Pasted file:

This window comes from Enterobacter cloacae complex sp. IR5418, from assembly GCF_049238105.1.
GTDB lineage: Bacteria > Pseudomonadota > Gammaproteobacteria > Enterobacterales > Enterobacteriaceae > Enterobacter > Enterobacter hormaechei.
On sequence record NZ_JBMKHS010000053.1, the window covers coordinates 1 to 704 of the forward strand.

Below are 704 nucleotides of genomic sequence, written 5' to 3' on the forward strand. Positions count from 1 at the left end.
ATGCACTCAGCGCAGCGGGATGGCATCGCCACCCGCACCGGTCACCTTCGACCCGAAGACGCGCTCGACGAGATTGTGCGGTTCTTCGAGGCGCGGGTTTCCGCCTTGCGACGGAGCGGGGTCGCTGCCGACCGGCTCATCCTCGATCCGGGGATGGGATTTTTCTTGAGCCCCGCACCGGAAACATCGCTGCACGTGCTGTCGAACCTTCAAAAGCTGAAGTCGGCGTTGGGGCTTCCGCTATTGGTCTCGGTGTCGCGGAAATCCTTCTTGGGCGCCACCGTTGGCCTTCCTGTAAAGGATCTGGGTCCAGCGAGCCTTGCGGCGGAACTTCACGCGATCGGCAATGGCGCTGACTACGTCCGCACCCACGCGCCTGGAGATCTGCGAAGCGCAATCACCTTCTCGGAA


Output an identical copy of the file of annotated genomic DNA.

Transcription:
This window comes from Enterobacter cloacae complex sp. IR5418, from assembly GCF_049238105.1.
GTDB lineage: Bacteria > Pseudomonadota > Gammaproteobacteria > Enterobacterales > Enterobacteriaceae > Enterobacter > Enterobacter hormaechei.
On sequence record NZ_JBMKHS010000053.1, the window covers coordinates 1 to 704 of the forward strand.

Below are 704 nucleotides of genomic sequence, written 5' to 3' on the forward strand. Positions count from 1 at the left end.
ATGCACTCAGCGCAGCGGGATGGCATCGCCACCCGCACCGGTCACCTTCGACCCGAAGACGCGCTCGACGAGATTGTGCGGTTCTTCGAGGCGCGGGTTTCCGCCTTGCGACGGAGCGGGGTCGCTGCCGACCGGCTCATCCTCGATCCGGGGATGGGATTTTTCTTGAGCCCCGCACCGGAAACATCGCTGCACGTGCTGTCGAACCTTCAAAAGCTGAAGTCGGCGTTGGGGCTTCCGCTATTGGTCTCGGTGTCGCGGAAATCCTTCTTGGGCGCCACCGTTGGCCTTCCTGTAAAGGATCTGGGTCCAGCGAGCCTTGCGGCGGAACTTCACGCGATCGGCAATGGCGCTGACTACGTCCGCACCCACGCGCCTGGAGATCTGCGAAGCGCAATCACCTTCTCGGAA